Helon Habila is the author of three novels. He was Arts Editor of Nigeria’s Vanguard Newspaper when his short story “Love Poems” won the 2001 Caine Prize, garnering him international attention as one of the most exciting new voices in contemporary fiction. The story was excerpted from his first novel, Waiting for an Angel (2002), itself about a Nigerian journalist’s literary ambitions threatened by a repressive military regime. Waiting was awarded the Commonwealth Writers Prize for Best First Novel (Africa Region). That year Habila was also invited to serve as the first African Writing Fellow at the University of East Anglia, and in 2006 he co-edited the British Council’s collection NW14: The Anthology of New Writing. His second novel Measuring Time (2007) won the Library of Virginia Literary Award for Fiction. In 2011, he published his latest novel Oil on Water and edited The Granta Book of the African Short Story. He is currently Associate Professor of Creative Writing at George Mason University and returns to Nigeria each summer to teach a writing workshop.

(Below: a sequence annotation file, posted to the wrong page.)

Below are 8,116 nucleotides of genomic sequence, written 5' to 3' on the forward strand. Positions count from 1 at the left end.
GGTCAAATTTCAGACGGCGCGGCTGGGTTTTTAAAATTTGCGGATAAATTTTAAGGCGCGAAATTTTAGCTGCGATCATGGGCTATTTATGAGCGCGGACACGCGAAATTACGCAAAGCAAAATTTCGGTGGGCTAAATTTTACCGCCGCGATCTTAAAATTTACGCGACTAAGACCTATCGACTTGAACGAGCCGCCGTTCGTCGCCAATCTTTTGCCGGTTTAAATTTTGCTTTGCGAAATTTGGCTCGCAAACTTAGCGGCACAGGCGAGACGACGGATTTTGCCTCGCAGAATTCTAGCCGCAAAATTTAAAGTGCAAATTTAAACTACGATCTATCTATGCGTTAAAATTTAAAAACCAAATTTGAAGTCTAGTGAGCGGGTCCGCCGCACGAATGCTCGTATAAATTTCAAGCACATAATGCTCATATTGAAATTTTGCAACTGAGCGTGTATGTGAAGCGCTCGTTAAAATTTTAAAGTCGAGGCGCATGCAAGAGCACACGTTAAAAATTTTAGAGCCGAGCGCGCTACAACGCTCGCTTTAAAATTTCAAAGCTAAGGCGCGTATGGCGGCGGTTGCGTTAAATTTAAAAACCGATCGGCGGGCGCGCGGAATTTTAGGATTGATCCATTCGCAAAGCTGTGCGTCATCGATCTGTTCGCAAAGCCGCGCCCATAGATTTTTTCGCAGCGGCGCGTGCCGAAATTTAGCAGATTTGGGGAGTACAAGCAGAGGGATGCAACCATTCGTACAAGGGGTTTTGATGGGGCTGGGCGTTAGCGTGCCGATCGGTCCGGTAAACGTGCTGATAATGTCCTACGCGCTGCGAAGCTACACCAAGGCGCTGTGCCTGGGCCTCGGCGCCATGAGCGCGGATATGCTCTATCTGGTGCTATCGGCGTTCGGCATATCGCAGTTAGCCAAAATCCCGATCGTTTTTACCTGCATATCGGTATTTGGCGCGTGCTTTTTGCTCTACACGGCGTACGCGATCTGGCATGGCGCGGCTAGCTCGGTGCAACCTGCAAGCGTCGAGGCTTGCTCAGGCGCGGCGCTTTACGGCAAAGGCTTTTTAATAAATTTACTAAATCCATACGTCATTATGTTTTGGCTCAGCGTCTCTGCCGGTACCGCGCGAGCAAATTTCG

Ivan Vladislavić is a writer of fiction and non-fiction celebrated in his native South Africa for seeing history in the quotidian and juxtaposing the banal and the bizarre. His debut story collection Missing Persons (1989) mined the dark absurdity of daily life under apartheid and was awarded the Olive Schreiner Prize. Missing Persons was republished in 2010 alongside his second collection Propaganda by Monuments (1996) as the single volume Flashback Hotel: Early Stories. These writings, along with his editorial work at Staffrider Magazine and Ravan Press, made Vladislavic a key figure of literary resistance to “the demented, divided space of apartheid.” In Double Negative (2010), Vladislavic’s protagonist wonders, “How much past can the present bear?” His post-apartheid novels have continued to explore the texture and tensions of the new South Africa with his signature humor and insight. Vladislavić has twice won the University of Johannesburg Prize, first for his nonfiction book Portrait with Keys: The City of Johannesburg Unlocked (2006) and again for Double Negative. His novel Restless Supermarket (2001) was awarded the Sunday Times Prize for Fiction. He was recently appointed a distinguished professor at the University of the Witwatersrand.